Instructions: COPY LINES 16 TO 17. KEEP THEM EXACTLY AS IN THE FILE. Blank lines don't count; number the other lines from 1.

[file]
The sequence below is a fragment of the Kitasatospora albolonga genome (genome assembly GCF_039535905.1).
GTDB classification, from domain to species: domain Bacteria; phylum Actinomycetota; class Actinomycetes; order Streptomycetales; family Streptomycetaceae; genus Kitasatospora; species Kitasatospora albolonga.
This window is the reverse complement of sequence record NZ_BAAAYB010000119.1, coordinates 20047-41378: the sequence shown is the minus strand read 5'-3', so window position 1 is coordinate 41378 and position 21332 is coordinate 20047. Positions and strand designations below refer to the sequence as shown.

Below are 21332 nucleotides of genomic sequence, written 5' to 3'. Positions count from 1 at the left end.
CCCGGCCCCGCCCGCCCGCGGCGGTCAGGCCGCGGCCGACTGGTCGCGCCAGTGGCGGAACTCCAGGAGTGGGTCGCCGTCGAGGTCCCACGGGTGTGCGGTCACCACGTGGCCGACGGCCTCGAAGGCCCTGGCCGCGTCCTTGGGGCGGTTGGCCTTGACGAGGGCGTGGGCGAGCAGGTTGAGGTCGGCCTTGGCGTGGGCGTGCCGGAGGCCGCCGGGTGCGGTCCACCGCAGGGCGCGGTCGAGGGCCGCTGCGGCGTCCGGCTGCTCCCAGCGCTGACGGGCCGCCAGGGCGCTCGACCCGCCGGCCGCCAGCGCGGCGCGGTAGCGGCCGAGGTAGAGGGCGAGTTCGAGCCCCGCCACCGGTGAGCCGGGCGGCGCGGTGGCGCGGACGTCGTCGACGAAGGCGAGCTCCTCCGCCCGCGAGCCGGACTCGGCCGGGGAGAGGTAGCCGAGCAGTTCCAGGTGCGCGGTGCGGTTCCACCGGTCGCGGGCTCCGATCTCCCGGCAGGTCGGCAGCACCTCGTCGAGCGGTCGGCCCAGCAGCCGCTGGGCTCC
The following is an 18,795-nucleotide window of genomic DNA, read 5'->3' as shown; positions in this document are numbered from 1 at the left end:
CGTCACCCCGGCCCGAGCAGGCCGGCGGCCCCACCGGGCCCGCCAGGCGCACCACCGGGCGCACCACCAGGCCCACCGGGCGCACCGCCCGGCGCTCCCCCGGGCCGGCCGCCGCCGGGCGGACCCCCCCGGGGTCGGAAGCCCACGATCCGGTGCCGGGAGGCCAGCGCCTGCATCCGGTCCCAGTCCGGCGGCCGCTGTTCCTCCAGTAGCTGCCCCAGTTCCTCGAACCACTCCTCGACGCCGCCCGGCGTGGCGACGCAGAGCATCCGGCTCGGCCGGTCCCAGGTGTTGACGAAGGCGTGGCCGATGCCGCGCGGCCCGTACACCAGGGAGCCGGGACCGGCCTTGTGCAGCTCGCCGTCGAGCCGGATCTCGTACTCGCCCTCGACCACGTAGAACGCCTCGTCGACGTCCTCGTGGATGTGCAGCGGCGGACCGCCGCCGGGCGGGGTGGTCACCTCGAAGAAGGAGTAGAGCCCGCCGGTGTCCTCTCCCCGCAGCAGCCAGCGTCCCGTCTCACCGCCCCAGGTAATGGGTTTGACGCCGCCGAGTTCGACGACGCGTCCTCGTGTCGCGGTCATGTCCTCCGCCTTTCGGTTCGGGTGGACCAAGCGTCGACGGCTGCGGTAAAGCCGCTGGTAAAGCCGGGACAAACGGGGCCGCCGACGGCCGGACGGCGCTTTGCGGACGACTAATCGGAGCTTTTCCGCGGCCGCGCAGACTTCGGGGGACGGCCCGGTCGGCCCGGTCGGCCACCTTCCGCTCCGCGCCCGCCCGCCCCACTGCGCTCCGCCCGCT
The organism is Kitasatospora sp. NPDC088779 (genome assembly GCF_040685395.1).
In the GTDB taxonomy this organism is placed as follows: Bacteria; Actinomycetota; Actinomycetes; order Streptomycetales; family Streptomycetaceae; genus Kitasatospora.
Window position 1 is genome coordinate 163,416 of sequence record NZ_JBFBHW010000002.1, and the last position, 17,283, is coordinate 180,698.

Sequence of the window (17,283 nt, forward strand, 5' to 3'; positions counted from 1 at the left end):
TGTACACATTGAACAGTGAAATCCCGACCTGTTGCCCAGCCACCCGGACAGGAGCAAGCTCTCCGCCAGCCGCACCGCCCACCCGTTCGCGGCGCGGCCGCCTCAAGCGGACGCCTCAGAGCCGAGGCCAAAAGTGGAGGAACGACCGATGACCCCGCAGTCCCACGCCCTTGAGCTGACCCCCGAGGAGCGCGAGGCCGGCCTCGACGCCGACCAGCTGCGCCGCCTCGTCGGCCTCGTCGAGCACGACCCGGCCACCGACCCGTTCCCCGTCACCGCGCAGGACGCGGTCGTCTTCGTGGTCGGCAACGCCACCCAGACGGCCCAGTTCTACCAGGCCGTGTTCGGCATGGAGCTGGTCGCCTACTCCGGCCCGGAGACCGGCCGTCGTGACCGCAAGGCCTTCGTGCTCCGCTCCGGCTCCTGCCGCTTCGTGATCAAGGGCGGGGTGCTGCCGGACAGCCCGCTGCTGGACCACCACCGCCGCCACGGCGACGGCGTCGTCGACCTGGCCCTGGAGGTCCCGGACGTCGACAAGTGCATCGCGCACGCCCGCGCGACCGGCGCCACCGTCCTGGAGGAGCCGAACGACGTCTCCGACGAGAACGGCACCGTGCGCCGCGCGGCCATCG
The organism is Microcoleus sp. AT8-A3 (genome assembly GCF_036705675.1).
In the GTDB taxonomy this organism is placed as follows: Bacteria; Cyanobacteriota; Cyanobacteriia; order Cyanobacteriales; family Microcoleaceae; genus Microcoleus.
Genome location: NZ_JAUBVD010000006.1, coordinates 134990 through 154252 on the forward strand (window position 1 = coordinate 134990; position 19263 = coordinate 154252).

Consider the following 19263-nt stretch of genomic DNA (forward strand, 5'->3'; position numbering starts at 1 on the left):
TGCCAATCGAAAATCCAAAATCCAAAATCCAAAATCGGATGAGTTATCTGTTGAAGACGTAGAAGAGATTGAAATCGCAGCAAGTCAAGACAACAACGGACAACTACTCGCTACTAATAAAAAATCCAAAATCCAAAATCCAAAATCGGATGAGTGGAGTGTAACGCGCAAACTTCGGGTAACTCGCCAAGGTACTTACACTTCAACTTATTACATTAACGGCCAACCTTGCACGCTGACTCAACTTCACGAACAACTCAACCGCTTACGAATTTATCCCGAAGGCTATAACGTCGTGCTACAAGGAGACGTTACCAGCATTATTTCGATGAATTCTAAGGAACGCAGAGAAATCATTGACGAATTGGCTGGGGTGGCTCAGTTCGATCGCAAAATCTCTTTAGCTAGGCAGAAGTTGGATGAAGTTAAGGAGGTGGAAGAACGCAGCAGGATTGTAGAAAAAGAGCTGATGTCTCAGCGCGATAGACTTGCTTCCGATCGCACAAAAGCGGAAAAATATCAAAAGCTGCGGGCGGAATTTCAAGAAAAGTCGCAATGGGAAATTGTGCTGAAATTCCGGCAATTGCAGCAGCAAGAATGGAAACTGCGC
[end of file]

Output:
Consider the following 19263-nt stretch of genomic DNA (forward strand, 5'->3'; position numbering starts at 1 on the left):
TGCCAATCGAAAATCCAAAATCCAAAATCCAAAATCGGATGAGTTATCTGTTGAAGACGTAGAAGAGATTGAAATCGCAGCAAGTCAAGACAACAACGGACAACTACTCGCTACTAATAAAAAATCCAAAATCCAAAATCCAAAATCGGATGAGTGGAGTGTAACGCGCAAACTTCGGGTAACTCGCCAAGGTACTTACACTTCAACTTATTACATTAACGGCCAACCTTGCACGCTGACTCAACTTCACGAACAACTCAACCGCTTACGAATTTATCCCGAAGGCTATAACGTCGTGCTACAAGGAGACGTTACCAGCATTATTTCGATGAATTCTAAGGAACGCAGAGAAATCATTGACGAATTGGCTGGGGTGGCTCAGTTCGATCGCAAAATCTCTTTAGCTAGGCAGAAGTTGGATGAAGTTAAGGAGGTGGAAGAACGCAGCAGGATTGTAGAAAAAGAGCTGATGTCTCAGCGCGATAGACTTGCTTCCGATCGCACAAAAGCGGAAAAATATCAAAAGCTGCGGGCGGAATTTCAAGAAAAGTCGCAATGGGAAATTGTGCTGAAATTCCGGCAATTGCAGCAGCAAGAATGGAAACTGCGC